March 3, 2010
The Roth IRA: A Powerful Estate Planning Tool
Abstract: Those with savings in a traditional IRA, a 401(k) plan or another “qualified” retirement account must begin taking required minimum distributions (RMDs) when they reach age 70½. But it’s usually best to let them continue compounding on a tax-deferred basis (or tax-free in the case of Roth accounts) as long as possible. Fortunately, there are several strategies one can use to stretch tax savings over many years. Beginning in 2010, converting a traditional IRA to a Roth IRA will be an option for people of all income levels. One can also roll over a Roth 401(k) or Roth 403(b) to a Roth IRA. And a “stretch” IRA allows one to provide heirs with the opportunity to stretch distributions over many years. But these all have pros and cons that must be considered.
Being elastic can be fantastic
Stretch your retirement savings for yourself and your heirs
If you have a substantial amount of savings in a traditional IRA, a 401(k) plan or another “qualified” retirement account, you probably know that you must begin taking required minimum distributions (RMDs) when you reach age 70½. You probably also know that, unless you need the funds for living expenses, the best strategy is to let them continue compounding on a tax-deferred basis (or tax-free in the case of Roth accounts) as long as possible. Fortunately, there are several strategies you can use to achieve this objective.
The Roth conversion
Contributions to a traditional IRA can be tax deductible, but withdrawals are subject to ordinary income taxes. With a Roth IRA, on the other hand, your contributions aren’t deductible, but qualified withdrawals of contributions — as well as earnings — are tax free. And you’re not required to take RMDs from a Roth IRA, so converting can be an option to stretch your retirement savings.
Since the inception of Roth IRAs, Roth IRA conversions have been available only to people with modified adjusted gross income of $100,000 or less. But starting in 2010, conversion to a Roth IRA is available to taxpayers at all income levels.
Keep in mind that if you convert you’ll take a tax hit: It’s treated as if you withdrew the funds from the traditional IRA in a taxable (but penalty-free) distribution and reinvested them in a Roth IRA. If the value of your IRA investments has taken a beating in the current economy, making the conversion soon may allow you to minimize the tax hit. Plus, for conversions in 2010, you can opt to defer half of the taxable income to 2011 and the other half to 2012.
If you have a 401(k), 403(b) or other retirement plan, you’ll need to roll it over to a traditional IRA before you can make the conversion. You generally can make the rollover only after you’ve separated from the employer sponsoring the plan. As long as the rollover is done properly, no tax will be due on it.
The Roth rollover
If you have a Roth 401(k) or Roth 403(b) plan, consider rolling it over to a Roth IRA. Why? Because Roth 401(k)s and Roth 403(b)s still have RMDs. Even though you won’t have to pay tax on the distributions, you’ll lose out on the opportunity for continued tax-free growth on them.
There are no income limits on rollovers from a Roth 401(k) or Roth 403(b) to a Roth IRA. Similar to the rollover of a traditional 401(k) or 403(b) mentioned above, you generally can make the rollover only after you’ve separated from the employer sponsoring the plan. As long as the rollover is done properly, no tax will be due on it.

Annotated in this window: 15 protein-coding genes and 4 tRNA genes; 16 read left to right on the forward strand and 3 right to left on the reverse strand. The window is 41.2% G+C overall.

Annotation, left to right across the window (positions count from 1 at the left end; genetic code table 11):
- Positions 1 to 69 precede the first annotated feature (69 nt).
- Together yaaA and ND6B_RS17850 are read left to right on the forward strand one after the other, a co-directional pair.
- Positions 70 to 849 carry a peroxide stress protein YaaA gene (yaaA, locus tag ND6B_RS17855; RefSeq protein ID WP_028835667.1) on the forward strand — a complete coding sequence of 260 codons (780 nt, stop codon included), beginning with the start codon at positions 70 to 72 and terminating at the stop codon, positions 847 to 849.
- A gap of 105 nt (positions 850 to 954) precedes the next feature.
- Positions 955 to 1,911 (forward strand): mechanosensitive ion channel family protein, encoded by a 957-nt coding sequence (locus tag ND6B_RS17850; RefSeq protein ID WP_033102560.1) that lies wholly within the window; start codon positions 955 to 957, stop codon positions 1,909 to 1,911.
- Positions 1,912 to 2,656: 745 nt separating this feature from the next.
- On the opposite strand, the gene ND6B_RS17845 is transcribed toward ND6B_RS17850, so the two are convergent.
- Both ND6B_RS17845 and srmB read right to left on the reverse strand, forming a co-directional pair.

The stretch IRA
Designating a child or other young person as beneficiary of your retirement account allows you to provide your heirs with the opportunity to stretch distributions for many years — perhaps even over several generations. If you don’t designate a beneficiary or you name your estate as beneficiary, distributions will be accelerated after your death.
Bear in mind that, if you designate multiple beneficiaries, distributions will be based on the oldest beneficiary’s life expectancy — that is, the shortest life expectancy. You can avoid this result, however, by splitting your retirement plan into separate accounts for each beneficiary so that each beneficiary’s distributions are based on his or her own life expectancy.
If you wish to take advantage of this strategy, be sure that your IRA custodian permits — and is familiar with the concept of — the stretch IRA. Likewise, be sure that your 401(k) permits rollovers to a beneficiary other than a spouse.
The see-through trust
A disadvantage of the stretch IRA is that there’s nothing to prevent your beneficiary from taking more than the RMD, defeating the purpose of the technique. You can avoid this risk — and provide some creditor protection as well — by designating a trust as beneficiary of your retirement account, including a trust provision that account withdrawals are limited to RMDs, and naming your desired heir as trust beneficiary.
For this strategy to work, the trust beneficiary’s life expectancy must be recognized for RMD purposes. And for this to happen, the trust must qualify as a “see-through” trust. The rules for qualifying are complex, but the simplest approach is to use a “conduit” trust, under which the trustee is required to distribute any retirement account withdrawals to the trust beneficiary. Because the withdrawals are limited to RMDs, distributions from the trust will be relatively small.
Weigh your options
If you have a significant amount of wealth in IRAs or other retirement accounts, talk to your estate planning advisor about ways you can stretch out their tax benefits for years or generations to come.
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